New Help to Buy ISA ‘of little use’ if homes not available in first place
Scotland’s home building industry has welcomed Chancellor George Osborne’s introduction of a new Help to Buy ISA to assist those saving for their first property but warned it would be of little use north of the border unless there is help to build the homes that are needed in the first place.
Delivering the final budget before the general election yesterday, the Chancellor said the new Help to Buy ISA will provide government a bonus of £50 to first-time buyers in England for every £200 saved towards buying a new home.
With half a million homes required in Scotland over the next 20 years but current annual production levels pointing to a massive shortfall with fewer than 15,000 completed last year, Philip Hogg, chief executive of trade body Homes for Scotland, said while the help to buy ISA may help some first time buyers to overcome barriers to home ownership, it fails to address the fundamental problem of housing supply.
He said: “The Chancellor has again delivered welcome support for home buyers with this new Help to Buy ISA but unless urgent action is taken by the Scottish Government to address the housing crisis here it could be of little use.
“Whilst there have been big jumps in the number of new homes started in England as a result of radical measures on planning and the introduction and subsequent extension of the Help to Buy shared equity scheme, the picture in Scotland is very different.
“Although the Scottish Government’s Help to Buy shared equity scheme has been an unqualified success and a major boost to the construction of much needed new homes, we face its effective end in just a few months as funding has not reflected need and demand, leaving Scotland’s buyers and builders with an uncertain future.
“As Westminster parties set ambitious targets to increase building ahead of the general election, Scotland lags behind.
“The Scottish Government must get to grips with Scotland’s housing crisis now and take the bold action which is necessary to ensure we have enough homes in the right locations to house our growing population.”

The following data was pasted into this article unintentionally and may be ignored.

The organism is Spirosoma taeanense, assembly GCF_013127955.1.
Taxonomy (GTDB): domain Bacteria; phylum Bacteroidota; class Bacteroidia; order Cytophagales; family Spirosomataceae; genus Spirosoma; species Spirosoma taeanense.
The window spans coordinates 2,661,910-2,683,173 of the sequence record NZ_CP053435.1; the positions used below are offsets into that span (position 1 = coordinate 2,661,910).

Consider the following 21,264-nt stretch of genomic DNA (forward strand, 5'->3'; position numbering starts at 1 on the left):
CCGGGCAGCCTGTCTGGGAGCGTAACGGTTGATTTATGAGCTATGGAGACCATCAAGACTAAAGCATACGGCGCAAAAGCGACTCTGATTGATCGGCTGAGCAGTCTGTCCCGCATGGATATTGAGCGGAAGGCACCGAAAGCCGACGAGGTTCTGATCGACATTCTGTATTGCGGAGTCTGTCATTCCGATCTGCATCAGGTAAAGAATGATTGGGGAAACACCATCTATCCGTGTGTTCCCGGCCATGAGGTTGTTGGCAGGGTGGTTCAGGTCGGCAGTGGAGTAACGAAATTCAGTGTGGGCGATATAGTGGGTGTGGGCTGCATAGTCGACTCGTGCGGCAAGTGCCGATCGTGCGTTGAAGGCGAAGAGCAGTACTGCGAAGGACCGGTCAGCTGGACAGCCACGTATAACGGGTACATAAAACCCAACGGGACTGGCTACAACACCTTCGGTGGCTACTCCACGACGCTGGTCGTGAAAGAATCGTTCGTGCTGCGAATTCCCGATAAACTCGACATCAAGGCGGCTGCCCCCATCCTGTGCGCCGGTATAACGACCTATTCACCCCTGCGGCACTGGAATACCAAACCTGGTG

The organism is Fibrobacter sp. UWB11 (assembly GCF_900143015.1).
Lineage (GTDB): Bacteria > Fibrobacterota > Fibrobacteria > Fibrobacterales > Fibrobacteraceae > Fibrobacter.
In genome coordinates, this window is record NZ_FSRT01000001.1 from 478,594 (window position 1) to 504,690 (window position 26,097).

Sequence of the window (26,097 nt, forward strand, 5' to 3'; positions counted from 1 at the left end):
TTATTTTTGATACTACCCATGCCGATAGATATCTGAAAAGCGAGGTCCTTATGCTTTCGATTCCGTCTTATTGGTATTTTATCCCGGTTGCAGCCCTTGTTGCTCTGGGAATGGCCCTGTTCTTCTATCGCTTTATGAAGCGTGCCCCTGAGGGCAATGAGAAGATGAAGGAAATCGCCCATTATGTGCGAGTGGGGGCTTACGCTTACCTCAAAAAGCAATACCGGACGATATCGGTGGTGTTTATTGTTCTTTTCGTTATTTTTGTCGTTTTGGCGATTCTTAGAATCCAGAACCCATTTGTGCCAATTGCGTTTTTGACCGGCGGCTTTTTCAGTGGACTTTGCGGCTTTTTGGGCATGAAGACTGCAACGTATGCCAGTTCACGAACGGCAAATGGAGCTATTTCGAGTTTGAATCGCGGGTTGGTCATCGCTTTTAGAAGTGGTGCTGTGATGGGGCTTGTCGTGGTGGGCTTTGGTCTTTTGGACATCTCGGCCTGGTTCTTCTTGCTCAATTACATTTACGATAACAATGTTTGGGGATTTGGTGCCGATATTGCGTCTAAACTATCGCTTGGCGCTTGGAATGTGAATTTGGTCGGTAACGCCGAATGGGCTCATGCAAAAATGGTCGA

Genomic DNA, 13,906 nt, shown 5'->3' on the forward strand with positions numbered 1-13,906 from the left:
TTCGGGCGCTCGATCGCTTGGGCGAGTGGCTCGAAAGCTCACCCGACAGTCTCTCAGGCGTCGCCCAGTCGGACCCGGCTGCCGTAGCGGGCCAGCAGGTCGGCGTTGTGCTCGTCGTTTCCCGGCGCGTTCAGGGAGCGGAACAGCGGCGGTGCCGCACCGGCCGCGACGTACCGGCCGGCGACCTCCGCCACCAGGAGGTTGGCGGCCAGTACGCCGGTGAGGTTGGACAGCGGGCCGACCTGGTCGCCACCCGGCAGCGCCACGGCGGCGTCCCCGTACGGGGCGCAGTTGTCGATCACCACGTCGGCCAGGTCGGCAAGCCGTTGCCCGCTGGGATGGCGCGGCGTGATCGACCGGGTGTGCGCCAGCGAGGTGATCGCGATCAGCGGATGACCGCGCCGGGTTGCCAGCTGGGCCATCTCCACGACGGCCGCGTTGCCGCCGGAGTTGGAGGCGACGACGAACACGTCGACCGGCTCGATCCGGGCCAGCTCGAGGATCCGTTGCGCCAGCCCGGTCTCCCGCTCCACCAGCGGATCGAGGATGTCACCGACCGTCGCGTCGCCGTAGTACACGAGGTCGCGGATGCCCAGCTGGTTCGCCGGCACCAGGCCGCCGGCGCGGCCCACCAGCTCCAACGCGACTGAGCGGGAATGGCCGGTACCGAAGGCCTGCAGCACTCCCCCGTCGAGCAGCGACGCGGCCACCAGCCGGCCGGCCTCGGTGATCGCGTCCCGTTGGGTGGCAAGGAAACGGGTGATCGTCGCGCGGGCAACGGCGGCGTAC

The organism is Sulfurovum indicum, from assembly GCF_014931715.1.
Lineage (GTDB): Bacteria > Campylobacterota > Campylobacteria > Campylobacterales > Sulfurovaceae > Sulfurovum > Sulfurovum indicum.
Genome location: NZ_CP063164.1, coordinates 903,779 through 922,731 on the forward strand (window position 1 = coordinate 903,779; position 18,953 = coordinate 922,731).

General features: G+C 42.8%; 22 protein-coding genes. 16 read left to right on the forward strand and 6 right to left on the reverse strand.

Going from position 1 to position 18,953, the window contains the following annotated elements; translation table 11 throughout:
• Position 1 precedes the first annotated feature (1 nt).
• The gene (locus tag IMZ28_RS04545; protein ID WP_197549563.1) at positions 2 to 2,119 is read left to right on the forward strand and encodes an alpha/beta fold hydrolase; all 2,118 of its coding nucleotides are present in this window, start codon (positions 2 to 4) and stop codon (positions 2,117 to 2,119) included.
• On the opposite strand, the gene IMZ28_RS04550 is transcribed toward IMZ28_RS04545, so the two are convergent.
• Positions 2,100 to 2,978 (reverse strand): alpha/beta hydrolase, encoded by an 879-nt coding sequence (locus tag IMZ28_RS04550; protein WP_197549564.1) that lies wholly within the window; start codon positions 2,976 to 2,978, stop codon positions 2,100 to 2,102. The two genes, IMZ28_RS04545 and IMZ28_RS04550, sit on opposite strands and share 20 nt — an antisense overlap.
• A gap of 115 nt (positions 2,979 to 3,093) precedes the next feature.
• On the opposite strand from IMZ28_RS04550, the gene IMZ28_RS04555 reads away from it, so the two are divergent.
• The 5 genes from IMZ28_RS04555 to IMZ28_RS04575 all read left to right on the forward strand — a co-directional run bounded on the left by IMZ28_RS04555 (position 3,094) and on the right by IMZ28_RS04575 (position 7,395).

RICS Scotland has called for the Scottish Government to use the additional funding of £31 million in 2015-16, received through Barnett consequentials, to support housing, particularly in the self-build market (which now accounts for 10 per cent of all new builds), the SME sectors and in the provision of infrastructure delivery.
Sarah Speirs, Director RICS Scotland, said: “The launch of a new savings account, with a 25 per cent (capped at £3,000) bonus of the amount saved, will help individuals with the cost of their first home. This could help around 105,000 first time buyers in the next 5 years in Scotland. However, this is assisting demand at a time when supply is the fundamental issue, and we would welcome more support to increase new house starts in the Scottish housing market.”
Deputy first minister John Swinney condemned the Chancellor’s “continued pursuit of austerity” saying that we face the same cuts today as we did yesterday, despite the Chancellor’s admission that there is headroom for investment in public services.
Mr Swinney also confirmed that, based upon figures published yesterday by the Office of Budget Responsibility, Scotland will see another £12 billion of cumulative cuts in real terms over the period to 2019, continuing to impact on public services, our ability to invest in infrastructure and support for the most vulnerable in our society.
The deputy first minister said: “The Chancellor had every opportunity to end the damaging cuts from the UK government and has instead turned his back on investment in public services.
“We face the same £30bn of unfair and unnecessary cuts today as we did yesterday. That is despite the clear admission from the Chancellor that there is headroom to invest to protect our public services.
“If we are to believe the Chancellor that the economy is making such a successful recovery, then there is no justification for the destructive cuts that impact on the most vulnerable in society. That tells you everything you need to know about the values and priorities of this Chancellor.”